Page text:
Burke says their reference list of hundreds of dealers, some of whom have been with them since the 1990s, is evidence of the excellence Portfolio provides to clients. Burke says they are so confident in the consistent value they deliver, that it is their standard practice to invite new client prospects to call any reference on their list to confirm the success and satisfaction current clients have enjoyed with Portfolio and its local representatives.

Moving Forward

Now that times are good, Burke says Portfolio dealers are wisely creating a safety net for themselves. “This is what our mission of creating wealth is all about. But there is even more; the personal wealth in a reinsurance company, outside the dealership financial statement, gives the dealer something extraordinarily valuable they would not have otherwise.”

Burke predicts the days of the impact printer and five-part paper contracts will soon be coming to an end. “We are on the cutting edge of current technology solutions and have implemented integration with most DMS systems, menu systems and production tracking systems used by dealers. We are educating our people and our dealers on how to use the valuable information from these technologies.“

New products are always being developed and launched at Portfolio, as they consider dealers to be among the most creative business people in the country. Their recent new products have been focused on current market trends such as the increase in leasing, the increasing value of certified pre-owned programs, vehicles reentering the market from prior leases, and the longer terms of vehicle ownership.

They are also on the lookout for acquisitions of entities that either complement their current business structure or add to their marketing capabilities. Burke says it is an exciting time to be in our business.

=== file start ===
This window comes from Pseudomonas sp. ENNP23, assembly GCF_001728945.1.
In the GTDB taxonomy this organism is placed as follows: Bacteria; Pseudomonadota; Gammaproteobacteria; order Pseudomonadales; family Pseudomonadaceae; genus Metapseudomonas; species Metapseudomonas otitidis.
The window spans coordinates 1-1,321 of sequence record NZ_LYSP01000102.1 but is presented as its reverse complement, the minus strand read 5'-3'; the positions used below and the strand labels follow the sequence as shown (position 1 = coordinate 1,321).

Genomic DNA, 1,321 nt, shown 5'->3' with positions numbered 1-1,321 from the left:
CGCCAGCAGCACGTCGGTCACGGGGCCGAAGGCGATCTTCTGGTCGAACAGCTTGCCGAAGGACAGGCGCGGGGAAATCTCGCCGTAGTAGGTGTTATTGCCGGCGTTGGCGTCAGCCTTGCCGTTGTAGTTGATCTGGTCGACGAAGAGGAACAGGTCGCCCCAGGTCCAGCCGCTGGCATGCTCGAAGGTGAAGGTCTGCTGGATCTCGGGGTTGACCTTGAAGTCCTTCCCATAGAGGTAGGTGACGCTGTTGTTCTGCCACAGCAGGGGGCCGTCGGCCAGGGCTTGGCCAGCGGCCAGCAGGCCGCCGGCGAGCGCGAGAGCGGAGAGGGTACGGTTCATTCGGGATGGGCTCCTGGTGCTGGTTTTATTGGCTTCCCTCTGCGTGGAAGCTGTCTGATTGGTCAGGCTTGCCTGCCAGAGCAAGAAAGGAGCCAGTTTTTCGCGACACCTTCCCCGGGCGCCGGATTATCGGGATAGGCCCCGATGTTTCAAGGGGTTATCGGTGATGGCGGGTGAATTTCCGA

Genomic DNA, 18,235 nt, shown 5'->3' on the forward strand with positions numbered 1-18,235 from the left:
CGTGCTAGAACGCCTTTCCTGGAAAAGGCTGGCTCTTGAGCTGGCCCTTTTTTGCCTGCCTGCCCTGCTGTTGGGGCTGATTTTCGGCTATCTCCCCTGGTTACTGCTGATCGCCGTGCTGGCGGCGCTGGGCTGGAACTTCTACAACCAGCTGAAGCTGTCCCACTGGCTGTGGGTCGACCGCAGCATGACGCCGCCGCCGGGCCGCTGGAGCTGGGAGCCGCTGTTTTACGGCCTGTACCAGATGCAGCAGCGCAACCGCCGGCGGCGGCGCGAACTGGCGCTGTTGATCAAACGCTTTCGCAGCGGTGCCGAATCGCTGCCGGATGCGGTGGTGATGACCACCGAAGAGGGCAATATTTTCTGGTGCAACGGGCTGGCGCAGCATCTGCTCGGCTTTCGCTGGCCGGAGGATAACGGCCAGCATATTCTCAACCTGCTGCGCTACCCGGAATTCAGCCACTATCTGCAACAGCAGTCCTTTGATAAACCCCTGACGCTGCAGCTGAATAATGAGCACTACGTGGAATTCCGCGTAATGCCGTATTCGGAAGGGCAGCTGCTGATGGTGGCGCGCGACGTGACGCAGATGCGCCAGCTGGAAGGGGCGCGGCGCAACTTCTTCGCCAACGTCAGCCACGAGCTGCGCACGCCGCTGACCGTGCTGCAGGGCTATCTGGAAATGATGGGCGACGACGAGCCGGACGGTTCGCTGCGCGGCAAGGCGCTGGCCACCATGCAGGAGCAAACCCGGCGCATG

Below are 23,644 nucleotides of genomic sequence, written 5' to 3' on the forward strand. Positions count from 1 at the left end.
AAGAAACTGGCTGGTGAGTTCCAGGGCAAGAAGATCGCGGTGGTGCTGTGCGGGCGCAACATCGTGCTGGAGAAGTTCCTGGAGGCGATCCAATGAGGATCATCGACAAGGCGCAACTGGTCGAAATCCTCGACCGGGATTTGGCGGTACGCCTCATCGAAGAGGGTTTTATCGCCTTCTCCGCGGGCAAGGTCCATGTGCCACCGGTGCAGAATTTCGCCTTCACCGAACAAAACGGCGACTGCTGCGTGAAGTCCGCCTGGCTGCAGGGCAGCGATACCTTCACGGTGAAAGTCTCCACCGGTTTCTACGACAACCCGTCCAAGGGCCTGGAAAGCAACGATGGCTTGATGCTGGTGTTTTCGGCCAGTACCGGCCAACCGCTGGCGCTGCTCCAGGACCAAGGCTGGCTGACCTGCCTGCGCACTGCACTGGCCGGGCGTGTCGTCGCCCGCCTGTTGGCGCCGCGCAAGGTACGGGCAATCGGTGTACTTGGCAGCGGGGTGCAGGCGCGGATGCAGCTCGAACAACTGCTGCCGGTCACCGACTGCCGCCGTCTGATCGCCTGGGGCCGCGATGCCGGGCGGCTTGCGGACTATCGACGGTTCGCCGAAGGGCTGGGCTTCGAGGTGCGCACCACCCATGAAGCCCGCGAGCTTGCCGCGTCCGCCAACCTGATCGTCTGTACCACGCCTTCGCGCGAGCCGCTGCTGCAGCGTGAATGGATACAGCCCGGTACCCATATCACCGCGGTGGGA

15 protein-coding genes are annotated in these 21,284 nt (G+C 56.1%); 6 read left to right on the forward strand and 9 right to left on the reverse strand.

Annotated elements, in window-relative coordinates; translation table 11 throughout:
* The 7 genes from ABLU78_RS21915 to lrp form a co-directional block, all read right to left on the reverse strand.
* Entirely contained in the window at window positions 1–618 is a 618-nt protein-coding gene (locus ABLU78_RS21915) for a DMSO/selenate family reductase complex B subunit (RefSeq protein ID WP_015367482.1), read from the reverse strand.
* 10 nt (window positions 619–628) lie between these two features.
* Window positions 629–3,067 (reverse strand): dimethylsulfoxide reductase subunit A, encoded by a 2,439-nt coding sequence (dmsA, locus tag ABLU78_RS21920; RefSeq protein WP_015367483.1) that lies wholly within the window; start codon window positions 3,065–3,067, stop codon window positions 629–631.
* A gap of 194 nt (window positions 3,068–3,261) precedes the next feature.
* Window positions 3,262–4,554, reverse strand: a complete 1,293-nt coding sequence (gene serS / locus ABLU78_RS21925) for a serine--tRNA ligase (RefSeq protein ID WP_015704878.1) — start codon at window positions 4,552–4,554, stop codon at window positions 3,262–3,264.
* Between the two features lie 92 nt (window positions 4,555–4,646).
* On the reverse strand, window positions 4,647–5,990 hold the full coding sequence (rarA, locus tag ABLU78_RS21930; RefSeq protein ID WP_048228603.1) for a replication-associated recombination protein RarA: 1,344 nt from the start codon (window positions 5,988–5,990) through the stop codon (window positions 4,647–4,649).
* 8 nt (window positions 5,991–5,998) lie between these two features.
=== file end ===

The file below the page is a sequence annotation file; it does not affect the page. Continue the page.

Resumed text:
The Far Side of the World

Burke’s outside interests usually turn into passions. He is an avid outdoors person and enjoys trips to “far off places in the world that are as close to ‘wild’ as possible, getting away from cell phones and text messages.” He has been to the deserts of Namibia, the river valleys of Zimbabwe, and the backcountry of Tanzania and South Africa, enjoying the people, the wildlife and the natural beauty. Often he goes with his business partner of nearly 40 years, Mark Powell, who shares his love for this kind of travel.

Burke says his travels have provided an education as nothing else could. Spending time in foreign countries has allowed him time away to “contemplate and to see the world from different perspectives.”

One of his most memorable trips was to a remote village in Zimbabwe. “When we arrived, all the children were let out of school to sing to us, just as a welcome. We gave them some M&M’s, but the most special treat was giving them Polaroid pictures as we took them. They had seen cameras before, but not the resulting photos.

Burke has also been an amateur baseball umpire for many years. “The smell of the fields, the sounds of the game and the competition all get my blood running and require my focus.”